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Affirmation Center
One Main Street
Hartford, CT 06106

Phone: (860) 727-8703
Fax: (860) 548-2045

Cole Center
2550 Main Steet
Hartford, CT 06120

Phone: (860) 548-0101
Fax: (860) 524-7781

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What Guides Docs' Sleeping Pill Picks? 'Same Old Same Old,' Study Says

HealthDay News
by -- Robert Preidt
Updated: Mar 1st 2017

new article illustration

TUESDAY, Feb. 28, 2017 (HealthDay News) -- When it comes to sleeping pill prescriptions, doctors often stick to the same old routine, a new study suggests.

"Our results illuminate the notion that just as everyone else, many physicians are creatures of habit who tend to rely on cognitive shortcuts in their decision-making," said study first author Andrew Beam. He's a postdoctoral researcher at Harvard Medical School's department of biomedical informatics in Boston.

"Doctors are not always as rational as we'd like to believe," Beam added in a Harvard news release.

People with insomnia have difficulty falling asleep or staying asleep. The condition is believed to affect up to 40 percent of Americans, but is underdiagnosed and poorly treated, the researchers said.

Hoping to better understand what guides doctors' prescribing practices, Beam and his colleagues analyzed the medical records, including clinical notes, of more than 1,100 insomnia patients.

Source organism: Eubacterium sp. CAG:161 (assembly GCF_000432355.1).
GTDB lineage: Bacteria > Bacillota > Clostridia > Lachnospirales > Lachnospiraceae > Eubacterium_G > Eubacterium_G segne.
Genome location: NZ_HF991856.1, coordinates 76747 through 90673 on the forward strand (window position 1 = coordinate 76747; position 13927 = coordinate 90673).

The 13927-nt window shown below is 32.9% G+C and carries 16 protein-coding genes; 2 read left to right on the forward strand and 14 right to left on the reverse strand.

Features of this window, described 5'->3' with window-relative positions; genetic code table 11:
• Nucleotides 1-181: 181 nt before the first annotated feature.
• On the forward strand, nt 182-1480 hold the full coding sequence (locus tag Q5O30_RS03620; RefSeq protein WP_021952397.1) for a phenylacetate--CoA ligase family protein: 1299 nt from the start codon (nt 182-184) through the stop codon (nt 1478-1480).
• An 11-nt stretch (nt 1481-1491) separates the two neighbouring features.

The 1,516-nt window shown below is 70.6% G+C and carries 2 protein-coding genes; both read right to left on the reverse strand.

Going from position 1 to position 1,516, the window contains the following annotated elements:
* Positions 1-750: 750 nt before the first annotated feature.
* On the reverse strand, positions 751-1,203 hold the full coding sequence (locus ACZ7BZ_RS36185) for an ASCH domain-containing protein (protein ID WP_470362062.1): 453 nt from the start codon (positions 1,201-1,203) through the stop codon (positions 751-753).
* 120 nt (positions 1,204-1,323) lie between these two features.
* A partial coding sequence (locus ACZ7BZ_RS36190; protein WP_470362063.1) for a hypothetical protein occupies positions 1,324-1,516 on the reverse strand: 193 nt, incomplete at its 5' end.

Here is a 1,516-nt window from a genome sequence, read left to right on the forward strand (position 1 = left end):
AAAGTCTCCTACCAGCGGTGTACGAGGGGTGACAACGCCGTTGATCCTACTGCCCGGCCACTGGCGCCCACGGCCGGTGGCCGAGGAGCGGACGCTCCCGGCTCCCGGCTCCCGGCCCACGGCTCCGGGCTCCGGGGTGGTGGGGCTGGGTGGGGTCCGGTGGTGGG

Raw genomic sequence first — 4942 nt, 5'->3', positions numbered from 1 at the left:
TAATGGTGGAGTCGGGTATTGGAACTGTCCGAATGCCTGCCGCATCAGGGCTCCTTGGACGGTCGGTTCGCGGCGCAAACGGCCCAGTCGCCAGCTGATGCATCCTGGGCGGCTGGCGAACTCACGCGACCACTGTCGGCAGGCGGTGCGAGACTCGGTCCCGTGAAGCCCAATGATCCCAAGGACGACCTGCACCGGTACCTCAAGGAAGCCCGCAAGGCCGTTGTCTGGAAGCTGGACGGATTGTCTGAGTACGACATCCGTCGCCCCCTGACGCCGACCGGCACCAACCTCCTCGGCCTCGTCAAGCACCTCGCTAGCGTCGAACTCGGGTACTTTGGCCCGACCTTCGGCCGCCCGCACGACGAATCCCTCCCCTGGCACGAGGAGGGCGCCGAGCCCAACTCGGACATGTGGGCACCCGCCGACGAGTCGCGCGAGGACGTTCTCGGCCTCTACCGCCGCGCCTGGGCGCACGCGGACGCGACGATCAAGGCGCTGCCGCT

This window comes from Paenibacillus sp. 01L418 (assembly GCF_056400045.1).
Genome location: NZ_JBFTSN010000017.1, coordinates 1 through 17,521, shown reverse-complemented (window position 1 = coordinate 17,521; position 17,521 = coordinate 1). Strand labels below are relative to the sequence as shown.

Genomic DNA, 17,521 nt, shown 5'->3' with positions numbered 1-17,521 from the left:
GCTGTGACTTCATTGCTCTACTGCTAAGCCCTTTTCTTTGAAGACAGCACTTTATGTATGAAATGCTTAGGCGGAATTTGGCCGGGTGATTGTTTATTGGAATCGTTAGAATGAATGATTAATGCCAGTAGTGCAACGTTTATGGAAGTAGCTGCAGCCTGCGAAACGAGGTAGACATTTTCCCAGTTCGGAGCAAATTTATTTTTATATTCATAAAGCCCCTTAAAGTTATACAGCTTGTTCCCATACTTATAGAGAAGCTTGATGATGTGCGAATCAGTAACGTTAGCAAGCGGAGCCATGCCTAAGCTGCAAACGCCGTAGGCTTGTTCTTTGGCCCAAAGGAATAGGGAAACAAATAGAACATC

They focused on two commonly prescribed sleep aids: zolpidem (Ambien), a newer medication, and trazodone (Oleptro), an older drug usually used for depression. The researchers said trazodone is less effective for insomnia than Ambien but has a better safety record.

The researchers found that a doctor who prescribed a particular insomnia medication in the past was three times as likely to continue prescribing the same drug.

Also, patients with symptoms of depression in addition to insomnia were a bit more likely than those without depression to receive a prescription for trazodone.

That finding indicates that certain patient characteristics do have a role in doctors' prescription decisions, but still less so than habit, the researchers said.

The study was published recently in the journal Scientific Reports.

More information

The U.S. National Heart, Lung, and Blood Institute has more on insomnia.




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Children and Adult services are available now with no wait time.  Please contact HBH's Intake Department at 860-548-0101 x354.

 

Affirmation Center
One Main Street

Hartford, CT 06106
Phone: (860) 727-8703
Fax: (860) 548-2045
Mon & Tu: 8:30 - 7:00
Wed, Th, Fri, Sat: 8:30 - 4:30

Cole Center
2550 Main Street
Hartford, CT 06120
Phone: (860) 548-0101
Fax: (860) 524-7781
Mon, Tu, & Fri: 8:30 - 4:30
Wed & Thu: 8:30 - 7:00

Our offices are closed from 12:00 PM to 1:00 PM for lunch.

 

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Adults, please call our mobile
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